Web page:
His most significant plan is to fully expand Medicaid in Mississippi, which Mr. Reeves — along with Republicans in nine other states, mostly in the South — refuses to do. As The New York Times recently reported, health care is in a serious crisis in the state, where five hospitals have closed since 2005 and 36 percent of the remaining rural hospitals are at risk of closing from lack of funds. Mississippi’s stubbornness has cost it about $1.35 billion a year in federal funds to hospitals and health care providers, money that could be used for 100,000 poor adults who now have no guaranteed health coverage.

“This will go down in history one of the dumbest decisions ever made in this state,” Mr. Presley said. “Our health care system is on fire because Tate Reeves is not willing to help working Mississippians, just because of some petty, cheap, childish politics.”

The state has a $3.9 billion budget surplus and could easily afford its 10 percent share of the expansion cost, but Mr. Reeves would rather use the money to help prosperous earners by getting rid of the income tax, which most low-income people do not pay. Mr. Presley, on the other hand, is campaigning to eliminate the grocery tax, which at 7 percent is the highest in the nation and hurts poor people the most. Though he is too politic to say so, the grocery tax is yet another legacy of Mississippi’s structural racism, which helps explain why there is more hunger in the state than in any other.

Polling shows that nearly 60 percent of state voters say they will support only a candidate for governor who wants to get rid of the grocery tax, and 55 percent will support only a candidate who wants to expand Medicaid. But that same poll shows Mr. Reeves ahead of Mr. Presley by 11 points. (The Presley campaign says its internal polling shows the race to be within the margin of error.) To a large degree, that contradiction can be explained by rote party identification in the state, but it’s also because nearly two-thirds of voters don’t know enough about Mr. Presley yet, particularly in African American areas.

“In those neighborhoods, he’s still a white guy that nobody knows,” said State Representative Robert L. Johnson III, the House Democratic leader, who is Black and has been supportive of Mr. Presley. “But he’s not afraid to embrace the African American vote in this state. He’s made commitments to do things that other candidates don’t do. It’s early yet, but the governor has been so bad that I think this time might be different.”

Mr. Presley has won the endorsement of Bennie Thompson, the Democratic congressman from Jackson who carries a lot of weight among Black voters, and he has one new advantage: In 2020, voters abolished the Jim Crow-era requirement that candidates for governor have to win not only the popular vote but also the most votes in a majority of the 122 state House districts, a law intended to keep Black candidates out of statewide offices. (Mr. Reeves did not support the repeal.)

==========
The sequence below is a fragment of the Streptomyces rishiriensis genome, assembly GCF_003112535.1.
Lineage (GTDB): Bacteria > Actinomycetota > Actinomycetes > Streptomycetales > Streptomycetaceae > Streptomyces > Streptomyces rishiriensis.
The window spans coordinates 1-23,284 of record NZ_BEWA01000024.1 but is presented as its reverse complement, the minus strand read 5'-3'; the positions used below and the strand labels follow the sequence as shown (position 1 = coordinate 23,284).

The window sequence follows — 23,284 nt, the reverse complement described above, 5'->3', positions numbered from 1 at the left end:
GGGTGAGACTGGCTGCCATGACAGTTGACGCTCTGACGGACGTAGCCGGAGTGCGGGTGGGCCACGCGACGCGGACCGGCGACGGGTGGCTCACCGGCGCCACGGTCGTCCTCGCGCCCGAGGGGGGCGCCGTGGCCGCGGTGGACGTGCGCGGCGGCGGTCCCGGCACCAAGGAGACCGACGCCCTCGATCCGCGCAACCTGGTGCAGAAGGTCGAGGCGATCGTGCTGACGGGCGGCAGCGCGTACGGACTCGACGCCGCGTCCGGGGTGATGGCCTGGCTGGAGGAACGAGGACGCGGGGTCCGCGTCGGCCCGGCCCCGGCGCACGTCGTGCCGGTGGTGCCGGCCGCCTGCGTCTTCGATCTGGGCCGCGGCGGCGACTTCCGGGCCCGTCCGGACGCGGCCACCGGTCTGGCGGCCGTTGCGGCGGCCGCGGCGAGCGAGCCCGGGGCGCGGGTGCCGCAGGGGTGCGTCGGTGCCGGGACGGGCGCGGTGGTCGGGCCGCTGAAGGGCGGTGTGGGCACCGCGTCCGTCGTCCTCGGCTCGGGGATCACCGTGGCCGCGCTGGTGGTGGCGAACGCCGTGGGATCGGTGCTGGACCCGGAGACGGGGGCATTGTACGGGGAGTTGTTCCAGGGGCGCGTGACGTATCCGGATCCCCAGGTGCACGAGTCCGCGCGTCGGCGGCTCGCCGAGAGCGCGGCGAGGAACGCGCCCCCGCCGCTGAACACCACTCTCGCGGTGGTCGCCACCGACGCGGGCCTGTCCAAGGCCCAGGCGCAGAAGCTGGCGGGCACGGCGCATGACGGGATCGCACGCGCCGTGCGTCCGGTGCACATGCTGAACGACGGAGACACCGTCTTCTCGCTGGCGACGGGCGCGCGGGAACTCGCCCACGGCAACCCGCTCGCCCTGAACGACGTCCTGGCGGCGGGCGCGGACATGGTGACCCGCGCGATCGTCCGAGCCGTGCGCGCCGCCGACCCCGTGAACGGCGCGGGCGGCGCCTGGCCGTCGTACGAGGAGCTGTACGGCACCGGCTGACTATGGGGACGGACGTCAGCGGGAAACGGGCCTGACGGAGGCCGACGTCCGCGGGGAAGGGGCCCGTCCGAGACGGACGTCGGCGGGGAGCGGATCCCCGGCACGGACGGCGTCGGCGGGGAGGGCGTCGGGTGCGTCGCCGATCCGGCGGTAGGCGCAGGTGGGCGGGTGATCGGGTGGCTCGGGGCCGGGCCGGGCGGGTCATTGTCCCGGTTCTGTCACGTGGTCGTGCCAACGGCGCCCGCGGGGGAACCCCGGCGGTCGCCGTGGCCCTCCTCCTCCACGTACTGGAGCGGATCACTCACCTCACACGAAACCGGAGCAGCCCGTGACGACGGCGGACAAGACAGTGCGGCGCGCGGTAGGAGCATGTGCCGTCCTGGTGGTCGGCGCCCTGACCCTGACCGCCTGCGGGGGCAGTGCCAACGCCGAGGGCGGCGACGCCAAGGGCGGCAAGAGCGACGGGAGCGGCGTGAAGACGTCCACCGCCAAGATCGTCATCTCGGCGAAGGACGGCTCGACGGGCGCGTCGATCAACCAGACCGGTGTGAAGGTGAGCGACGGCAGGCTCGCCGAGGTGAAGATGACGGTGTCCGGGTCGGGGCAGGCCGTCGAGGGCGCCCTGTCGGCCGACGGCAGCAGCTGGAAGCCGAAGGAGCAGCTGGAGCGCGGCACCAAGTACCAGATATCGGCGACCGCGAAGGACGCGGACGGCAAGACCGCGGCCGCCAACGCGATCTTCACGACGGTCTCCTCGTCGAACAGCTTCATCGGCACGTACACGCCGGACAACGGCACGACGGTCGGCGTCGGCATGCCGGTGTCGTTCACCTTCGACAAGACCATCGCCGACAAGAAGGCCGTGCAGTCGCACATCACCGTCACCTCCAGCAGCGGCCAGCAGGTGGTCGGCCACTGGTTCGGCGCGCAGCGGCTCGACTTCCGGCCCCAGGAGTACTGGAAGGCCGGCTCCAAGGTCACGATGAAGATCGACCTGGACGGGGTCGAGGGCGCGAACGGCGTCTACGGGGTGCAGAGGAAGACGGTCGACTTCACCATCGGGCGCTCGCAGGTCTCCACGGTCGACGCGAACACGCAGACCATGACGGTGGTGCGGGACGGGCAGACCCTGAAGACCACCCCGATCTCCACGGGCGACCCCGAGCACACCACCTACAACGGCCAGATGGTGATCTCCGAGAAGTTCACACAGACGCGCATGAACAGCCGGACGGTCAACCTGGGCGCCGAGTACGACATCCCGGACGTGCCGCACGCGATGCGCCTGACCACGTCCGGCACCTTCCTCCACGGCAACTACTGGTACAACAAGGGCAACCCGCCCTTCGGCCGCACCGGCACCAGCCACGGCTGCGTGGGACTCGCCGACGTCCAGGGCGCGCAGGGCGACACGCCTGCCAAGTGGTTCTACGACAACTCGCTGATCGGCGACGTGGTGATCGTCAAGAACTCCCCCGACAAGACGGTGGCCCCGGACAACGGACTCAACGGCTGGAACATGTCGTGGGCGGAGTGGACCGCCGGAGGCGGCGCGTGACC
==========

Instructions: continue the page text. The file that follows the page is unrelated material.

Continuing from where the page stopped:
“I think he can win,” Mr. Espy told me. “He’s very likable, a good retail politician, and Tate Reeves is so very, very unpopular. But he’s got a big job. He needs to raise the money and do more Black outreach.”

Mr. Presley said his campaign would do everything possible to get a high turnout among Black voters, noting that the issues he cares about, particularly Medicaid and the grocery tax, resonate well in those precincts.

One thing that he doesn’t bring up that much, unless asked, is his support for Mississippi’s extremely restrictive abortion law, which bans abortion unless the mother’s life is in danger or the pregnancy was caused by rape. That law has an outsize effect on low-income women who can’t afford to travel outside the state for an abortion.

Mr. Presley described himself as “pro-life and Christian.” But he quickly said that to him, being “pro-life” means being pro-hospital, pro-doctor and pro-emergency room, supporting full funding of the state education budget and ending the scams that have prevented federal and state welfare money from going to the families who need it.

His position on abortion and his support for gun rights will not win him many friends in the national Democratic Party, but Mississippi is not like the rest of the nation. Winning there and finally beginning to reverse the detestable policies of the past — an enormously difficult task — will require a candidate who can bring together an unusual coalition of voters with very different interests, and Mr. Presley may be the one to do it. It’s been done next door in Louisiana, where Gov. John Bel Edwards is a Democrat in a similar mold, and if it can happen in Mississippi, it might bring hope to thousands of other voters who have ceaselessly struggled for better lives in the Deep South.